The rest of her belongings will be given away: her ropita, clothes; the unopened boxes of diapers she refused to wear; and the black and white checkered hand purse that, like her, went hardly anywhere. Some of her children and grandchildren each take one of her batitas, housecoats made of cotton and flannel, the only kind of dress my grandmother ever wore.

Her sons and grandsons carry her silver-colored coffin and load it onto the bed of my grandfather’s pickup. A few of my cousins, a nephew and I ride in the back. Sobbing by the foot of the coffin is my cousin Miriam, a 21-year-old college senior in Denton who lived at the rancho until she turned 5 and her parents moved to the Rio Grande Valley.

My cousins and I haven’t been in the back of a pickup, driving through the ranchos, since we were kids and we hitchhiked to the Elizondo store in Serafin. At night, after dinner, we would ride in the back, on our way to my tia Lupe’s house where the adults drank coffee as they gathered on the porch, talking for hours with only the light of the moon and the stars. In the distance, you could hear the pack of coyotes wailing from the top of the small rolling hills.

But today we sit silently by the coffin as my grandfather shifts gears on our two-mile drive to the cemetery, where 38 years ago he buried his son and then his own father a year later.

My father buried his mother there in 1985. I buried my father there 13 years later, two weeks short of my 24th birthday.

We drive past acres of scrubland, the cacti crowned with yellow and red flowers. The rattlesnakes have already woken from their winter sleep.

At the Sara Flores cemetery, Armando, Chacha’s husband, offers a short sermon. And he cries like I’ve never seen a Mexican man cry before, his sermon choked with tears. I wonder if he cries for my grandmother or for his son who has been missing for more than 10 years. They say he was kidnapped. His body has never been found.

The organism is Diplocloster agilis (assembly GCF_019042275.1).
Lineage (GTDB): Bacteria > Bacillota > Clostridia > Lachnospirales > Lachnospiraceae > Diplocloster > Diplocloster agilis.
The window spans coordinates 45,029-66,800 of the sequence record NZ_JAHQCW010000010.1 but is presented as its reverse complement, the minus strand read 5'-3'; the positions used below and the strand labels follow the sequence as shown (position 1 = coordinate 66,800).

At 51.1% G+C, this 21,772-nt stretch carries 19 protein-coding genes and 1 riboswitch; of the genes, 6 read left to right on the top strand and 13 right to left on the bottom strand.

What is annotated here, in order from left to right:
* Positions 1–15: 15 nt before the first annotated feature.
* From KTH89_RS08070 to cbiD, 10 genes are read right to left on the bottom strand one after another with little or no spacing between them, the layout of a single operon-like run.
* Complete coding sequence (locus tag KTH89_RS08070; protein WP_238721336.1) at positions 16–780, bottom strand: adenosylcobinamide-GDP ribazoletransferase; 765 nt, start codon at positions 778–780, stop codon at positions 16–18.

Afterward, my tio Erasmo, Miriam’s father and a construction worker who fantasizes about singing rancheras on stage, sings a song he wrote himself on the flight down from Chicago to Texas. My cousin Abram, a self-taught musician with an eye toward producing music, lets his accordion weep as Armando tries to follow along with his guitar.

Standing in front of the coffin, my grandfather cries openly for the first time his grandchildren can remember. He touches my grandmother’s face and then pats her head before kissing her forehead. The sun is setting and what is left of his thin white hair blows in the dry evening air.

From somewhere, I hear someone say my grandfather looks old, like he is withering.

Uelita Cecilia had wanted to be buried next to her oldest son, but there is only a small patch of dirt, barely enough space to fit one, and my grandfather has already told us he wants to be buried next to her.

So, instead her grave was dug by the tombstone of Ruben Trevino, my grandfather’s nephew and faithful deer hunting partner. He died in Rio Grande City in December 1998. His family buried him back here in Mexico, not far from where his father and mother, Albina, my grandfather’s sister, still live. One of his sons poured beer over his fresh gravesite as Ramon Ayala y Sus Bravos Del Norte blared from the speakers of a pickup, its doors swung open: no tears at the funeral, only guitars, the song says. He wanted to be buried with music.

We sing hymns in Spanish from Catholic, Baptist and Pentecostal services, just like my grandmother had wanted. I ask my mother’s friend, la hermana HerlindaGallo Lara, to sing until the last flower arrangement is placed on my grandmother’s grave. We sing the same cantos two and three times. Streets of gold. A mansion of light. No more pain.

Over our song, we hear the loud thuds of dirt hit the coffin and I hear my mother’s youngest sister, Tia Lola, sobbing. She can’t understand how this is the last time she’ll see my grandmother, her madrecita. She had been the keeper of my grandmother’s secrets.

When she got married and moved away to Houston in 1981, I became my grandmother’s reservoir.

My brothers, male cousins and uncles take turns shoveling dirt until there is no more tierra left to shovel. Even after everyone has left, my grandfather wants to stay.

He stands by her fresh grave. For the first time in his life, Uelito Jose Maria looks like a broken man.

Copyright 2004 San Antonio Express-News